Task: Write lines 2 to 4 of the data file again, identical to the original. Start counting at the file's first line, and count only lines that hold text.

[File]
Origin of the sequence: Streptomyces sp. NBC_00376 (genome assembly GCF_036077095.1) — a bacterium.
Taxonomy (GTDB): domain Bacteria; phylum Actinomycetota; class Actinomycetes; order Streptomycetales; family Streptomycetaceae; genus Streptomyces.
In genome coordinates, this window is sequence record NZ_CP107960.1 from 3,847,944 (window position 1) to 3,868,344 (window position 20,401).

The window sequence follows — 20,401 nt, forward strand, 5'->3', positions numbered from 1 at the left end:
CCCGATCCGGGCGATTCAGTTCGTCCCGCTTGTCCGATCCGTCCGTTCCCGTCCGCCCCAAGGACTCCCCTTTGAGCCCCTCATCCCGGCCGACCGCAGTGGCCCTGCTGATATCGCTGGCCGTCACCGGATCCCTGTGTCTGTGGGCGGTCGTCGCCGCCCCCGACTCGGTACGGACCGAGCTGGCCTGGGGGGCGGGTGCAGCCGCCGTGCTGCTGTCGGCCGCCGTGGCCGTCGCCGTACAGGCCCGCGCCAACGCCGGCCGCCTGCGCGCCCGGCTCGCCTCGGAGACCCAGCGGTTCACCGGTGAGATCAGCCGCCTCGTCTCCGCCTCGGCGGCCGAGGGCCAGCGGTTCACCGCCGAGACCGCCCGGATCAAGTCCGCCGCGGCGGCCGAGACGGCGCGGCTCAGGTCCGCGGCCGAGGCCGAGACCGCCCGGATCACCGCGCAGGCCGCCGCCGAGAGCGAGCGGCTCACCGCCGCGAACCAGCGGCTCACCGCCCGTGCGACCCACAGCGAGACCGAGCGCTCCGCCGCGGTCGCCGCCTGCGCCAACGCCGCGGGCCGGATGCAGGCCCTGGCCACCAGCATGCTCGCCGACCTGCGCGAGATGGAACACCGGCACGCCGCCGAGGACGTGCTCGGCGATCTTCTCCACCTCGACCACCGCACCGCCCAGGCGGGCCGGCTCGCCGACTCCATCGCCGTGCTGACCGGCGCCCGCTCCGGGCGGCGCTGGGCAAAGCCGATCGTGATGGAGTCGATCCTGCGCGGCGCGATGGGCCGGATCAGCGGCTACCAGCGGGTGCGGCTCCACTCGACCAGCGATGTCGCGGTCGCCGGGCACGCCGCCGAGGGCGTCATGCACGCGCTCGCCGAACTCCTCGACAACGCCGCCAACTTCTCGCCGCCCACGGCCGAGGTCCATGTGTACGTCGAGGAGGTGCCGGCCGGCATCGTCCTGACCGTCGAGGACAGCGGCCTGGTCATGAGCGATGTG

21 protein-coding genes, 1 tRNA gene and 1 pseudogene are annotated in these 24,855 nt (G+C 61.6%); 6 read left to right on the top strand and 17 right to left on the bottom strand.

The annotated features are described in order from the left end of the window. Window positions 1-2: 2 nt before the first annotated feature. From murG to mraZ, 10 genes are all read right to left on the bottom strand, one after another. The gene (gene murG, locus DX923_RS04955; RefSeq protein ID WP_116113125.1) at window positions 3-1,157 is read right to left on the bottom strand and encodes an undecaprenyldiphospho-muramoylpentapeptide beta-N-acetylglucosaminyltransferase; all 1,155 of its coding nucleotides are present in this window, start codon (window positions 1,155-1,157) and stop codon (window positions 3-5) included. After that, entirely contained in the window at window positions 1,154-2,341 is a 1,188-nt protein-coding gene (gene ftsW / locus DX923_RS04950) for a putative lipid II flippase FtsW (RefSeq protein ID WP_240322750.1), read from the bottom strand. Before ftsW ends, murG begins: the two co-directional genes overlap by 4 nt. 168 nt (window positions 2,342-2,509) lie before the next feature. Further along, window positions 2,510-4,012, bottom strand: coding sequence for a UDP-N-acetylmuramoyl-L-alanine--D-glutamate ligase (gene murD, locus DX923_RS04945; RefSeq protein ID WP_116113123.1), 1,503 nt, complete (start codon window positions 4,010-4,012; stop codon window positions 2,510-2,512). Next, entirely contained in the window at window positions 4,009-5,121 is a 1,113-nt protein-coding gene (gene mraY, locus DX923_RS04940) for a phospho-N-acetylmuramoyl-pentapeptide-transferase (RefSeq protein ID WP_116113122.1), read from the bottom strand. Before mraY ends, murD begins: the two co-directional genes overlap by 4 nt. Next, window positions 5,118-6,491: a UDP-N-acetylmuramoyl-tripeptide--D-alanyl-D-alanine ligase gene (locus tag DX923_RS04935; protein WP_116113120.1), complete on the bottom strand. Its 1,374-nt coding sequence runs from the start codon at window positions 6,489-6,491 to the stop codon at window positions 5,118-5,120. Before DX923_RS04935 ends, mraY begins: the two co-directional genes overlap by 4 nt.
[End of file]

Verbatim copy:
Taxonomy (GTDB): domain Bacteria; phylum Actinomycetota; class Actinomycetes; order Streptomycetales; family Streptomycetaceae; genus Streptomyces.
In genome coordinates, this window is sequence record NZ_CP107960.1 from 3,847,944 (window position 1) to 3,868,344 (window position 20,401).

The window sequence follows — 20,401 nt, forward strand, 5'->3', positions numbered from 1 at the left end: